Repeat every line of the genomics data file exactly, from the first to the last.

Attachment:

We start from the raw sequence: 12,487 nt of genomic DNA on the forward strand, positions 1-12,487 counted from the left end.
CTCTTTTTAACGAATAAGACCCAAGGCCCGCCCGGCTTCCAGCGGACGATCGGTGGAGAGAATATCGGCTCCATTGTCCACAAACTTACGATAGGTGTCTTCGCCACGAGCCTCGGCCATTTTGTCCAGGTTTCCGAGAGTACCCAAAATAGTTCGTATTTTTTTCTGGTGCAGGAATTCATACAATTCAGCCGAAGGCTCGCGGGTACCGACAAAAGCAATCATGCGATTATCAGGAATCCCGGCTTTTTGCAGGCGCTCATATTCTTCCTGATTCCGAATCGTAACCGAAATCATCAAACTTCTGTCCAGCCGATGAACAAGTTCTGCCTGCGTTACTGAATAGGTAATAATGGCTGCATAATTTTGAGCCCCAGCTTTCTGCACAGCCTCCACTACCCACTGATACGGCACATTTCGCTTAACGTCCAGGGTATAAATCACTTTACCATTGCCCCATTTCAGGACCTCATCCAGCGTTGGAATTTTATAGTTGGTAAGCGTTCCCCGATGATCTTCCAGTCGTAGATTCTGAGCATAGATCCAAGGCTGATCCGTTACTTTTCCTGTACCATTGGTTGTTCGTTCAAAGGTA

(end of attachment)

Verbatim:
We start from the raw sequence: 12,487 nt of genomic DNA on the forward strand, positions 1-12,487 counted from the left end.
CTCTTTTTAACGAATAAGACCCAAGGCCCGCCCGGCTTCCAGCGGACGATCGGTGGAGAGAATATCGGCTCCATTGTCCACAAACTTACGATAGGTGTCTTCGCCACGAGCCTCGGCCATTTTGTCCAGGTTTCCGAGAGTACCCAAAATAGTTCGTATTTTTTTCTGGTGCAGGAATTCATACAATTCAGCCGAAGGCTCGCGGGTACCGACAAAAGCAATCATGCGATTATCAGGAATCCCGGCTTTTTGCAGGCGCTCATATTCTTCCTGATTCCGAATCGTAACCGAAATCATCAAACTTCTGTCCAGCCGATGAACAAGTTCTGCCTGCGTTACTGAATAGGTAATAATGGCTGCATAATTTTGAGCCCCAGCTTTCTGCACAGCCTCCACTACCCACTGATACGGCACATTTCGCTTAACGTCCAGGGTATAAATCACTTTACCATTGCCCCATTTCAGGACCTCATCCAGCGTTGGAATTTTATAGTTGGTAAGCGTTCCCCGATGATCTTCCAGTCGTAGATTCTGAGCATAGATCCAAGGCTGATCCGTTACTTTTCCTGTACCATTGGTTGTTCGTTCAAAGGTA